Bryant's executive order would have required Blue Cross and Blue Shield of Mississippi to resume paying in-network rates at hospitals owned by Naples, Fla.-based Health Management Associates, starting Tuesday.
Wingate set a Nov. 5 hearing to further explore Bryant's claims of harm that patients would suffer if Blue Cross doesn't contract with the hospitals.
"The executive order leans heavily on threatened harm verified primarily by anecdotal assertion," Wingate said. "The hearing will determine the facts undergirding those assertions."
Wingate emphasized that he was not calling Bryant's order illegal. However, he said that Blue Cross had met the legal hurdles for him to freeze the current status and keep six hospitals owned by HMA out of the insurer's network.
Blue Cross, under pressure from Bryant and state Insurance Commissioner Mike Chaney, reinstated four of the 10 HMA hospitals last week—Gilmore Memorial Regional Medical Center in Amory; Northwest Mississippi Regional Medical Center in Clarksdale; Tri-Lakes Medical Center in Batesville; and Woman's Hospital in Flowood. HMA says it's still paying the difference between in-network and out-of-network rates for HMA patients covered by Blue Cross, shielding them from higher bills. Though Blue Cross administers the state employee health plan, it has a separate network and isn't affected.
The insurer sued Bryant Oct. 18 after he sent the company a letter saying he intended to issue the executive order covering all 10 HMA hospitals. Three days later, Blue Cross put the four hospitals back in network, but Bryant went ahead and issued his order Oct. 22.
Blue Cross argued before Wingate that Bryant's order was unconstitutional, saying the governor should have given the insurer a due process hearing, couldn't constitutionally force it to contract with another business, and was violating federal equal protection mandates.
Bryant had said that without the hospitals, Blue Cross would have an insufficient network under a state law meant to protect patients.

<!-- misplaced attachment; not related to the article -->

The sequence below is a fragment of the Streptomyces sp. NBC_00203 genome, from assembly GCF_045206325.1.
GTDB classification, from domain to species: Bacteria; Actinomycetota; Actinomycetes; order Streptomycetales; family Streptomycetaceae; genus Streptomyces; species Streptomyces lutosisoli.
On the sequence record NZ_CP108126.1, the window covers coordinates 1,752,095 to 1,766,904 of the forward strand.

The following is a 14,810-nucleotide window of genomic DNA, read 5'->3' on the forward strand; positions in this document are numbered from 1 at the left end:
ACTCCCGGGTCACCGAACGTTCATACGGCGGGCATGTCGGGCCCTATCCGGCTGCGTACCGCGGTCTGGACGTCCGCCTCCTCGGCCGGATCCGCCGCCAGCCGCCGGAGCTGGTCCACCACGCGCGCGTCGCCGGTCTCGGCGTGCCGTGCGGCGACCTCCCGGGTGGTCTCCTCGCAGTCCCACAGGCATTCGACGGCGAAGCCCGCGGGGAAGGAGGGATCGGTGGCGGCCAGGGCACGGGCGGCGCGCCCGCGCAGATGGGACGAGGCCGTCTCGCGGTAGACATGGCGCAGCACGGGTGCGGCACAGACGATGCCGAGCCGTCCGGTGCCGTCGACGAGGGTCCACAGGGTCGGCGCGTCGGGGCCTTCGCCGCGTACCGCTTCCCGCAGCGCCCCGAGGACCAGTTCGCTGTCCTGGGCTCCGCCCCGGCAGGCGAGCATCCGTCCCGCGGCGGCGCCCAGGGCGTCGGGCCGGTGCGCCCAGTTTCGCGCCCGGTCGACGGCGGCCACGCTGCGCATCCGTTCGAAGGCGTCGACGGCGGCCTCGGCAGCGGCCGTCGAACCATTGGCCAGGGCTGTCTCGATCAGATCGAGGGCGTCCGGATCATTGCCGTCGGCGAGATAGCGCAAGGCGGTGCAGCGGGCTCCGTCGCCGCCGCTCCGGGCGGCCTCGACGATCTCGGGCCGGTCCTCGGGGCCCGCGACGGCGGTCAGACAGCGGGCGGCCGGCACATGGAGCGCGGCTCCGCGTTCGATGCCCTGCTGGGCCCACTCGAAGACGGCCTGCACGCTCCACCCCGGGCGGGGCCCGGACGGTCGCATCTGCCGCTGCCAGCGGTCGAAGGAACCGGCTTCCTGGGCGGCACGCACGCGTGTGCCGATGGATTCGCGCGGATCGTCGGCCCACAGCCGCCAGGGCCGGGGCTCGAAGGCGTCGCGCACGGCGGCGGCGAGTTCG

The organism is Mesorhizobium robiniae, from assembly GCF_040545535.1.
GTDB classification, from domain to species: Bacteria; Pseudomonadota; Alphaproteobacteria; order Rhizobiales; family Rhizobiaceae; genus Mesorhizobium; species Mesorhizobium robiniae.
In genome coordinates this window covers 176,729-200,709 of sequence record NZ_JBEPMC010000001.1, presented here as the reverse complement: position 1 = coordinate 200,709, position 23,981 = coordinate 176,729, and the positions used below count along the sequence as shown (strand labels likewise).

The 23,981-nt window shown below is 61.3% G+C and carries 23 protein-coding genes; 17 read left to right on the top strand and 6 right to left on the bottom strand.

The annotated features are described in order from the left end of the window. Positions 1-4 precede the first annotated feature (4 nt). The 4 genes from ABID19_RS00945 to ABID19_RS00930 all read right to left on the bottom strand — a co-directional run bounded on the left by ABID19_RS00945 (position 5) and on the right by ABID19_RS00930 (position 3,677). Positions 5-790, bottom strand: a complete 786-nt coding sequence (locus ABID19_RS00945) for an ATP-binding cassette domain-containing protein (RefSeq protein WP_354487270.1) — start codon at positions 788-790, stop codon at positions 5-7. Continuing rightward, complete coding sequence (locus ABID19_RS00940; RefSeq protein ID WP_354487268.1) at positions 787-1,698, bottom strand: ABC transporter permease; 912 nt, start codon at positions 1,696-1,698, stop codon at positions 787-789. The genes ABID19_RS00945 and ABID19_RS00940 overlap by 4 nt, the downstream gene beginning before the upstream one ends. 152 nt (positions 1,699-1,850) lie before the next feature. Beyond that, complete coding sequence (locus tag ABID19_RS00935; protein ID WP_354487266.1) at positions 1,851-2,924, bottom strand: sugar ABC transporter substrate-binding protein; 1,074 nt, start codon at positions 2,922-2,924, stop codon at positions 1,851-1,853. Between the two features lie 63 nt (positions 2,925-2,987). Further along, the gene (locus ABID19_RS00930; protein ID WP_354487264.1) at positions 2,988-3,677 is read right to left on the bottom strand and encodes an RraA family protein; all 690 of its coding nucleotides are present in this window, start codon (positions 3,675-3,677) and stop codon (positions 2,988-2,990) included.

Blue Cross attorney David Kaufman characterized the ruling as a victory.
"We believe, and the judge, I think, has concluded, that our constitutional rights were violated," he told reporters after the ruling.
Chaney had intervened in the lawsuit to argue that Bryant was overstepping his authority by issuing orders to the separately elected fellow Republican.
Bryant spokesman Mick Bullock said Bryant still believes the order was legal and within the governor's authority.
"This is certainly part of the legal process," Bullock wrote in an email. "The governor will evaluate the court's ruling and will continue to work with Attorney General Jim Hood to resolve this matter."
Blue Cross, which had attacked Bryant personally in its lawsuit, was more conciliatory Monday.
"Despite a difference of opinions in this current situation, we feel certain that we share a common goal with Governor Bryant—to create a healthier state and a brighter future for all Mississippians," spokeswoman Meredith Virden said in a written statement.
HMA, for its part, restated its desire to negotiate with Blue Cross. The hospital operator sued Blue Cross in June in state court for imposing a contract HMA hadn't agreed to, leading Blue Cross to terminate contracts with all 10 hospitals.
"We will continue to attempt to work with Blue Cross Blue Shield of Mississippi to get all hospitals back in network," said Dwayne Blaylock, CEO of River Oaks Hospital in Flowood, one of the six that are excluded.
The other five still out-of-network are Biloxi Regional Medical Center, Crossgates River Oaks Hospital in Brandon, Madison River Oaks Medical Center in Canton, Central Mississippi Medical Center in Jackson and Natchez Community Hospital.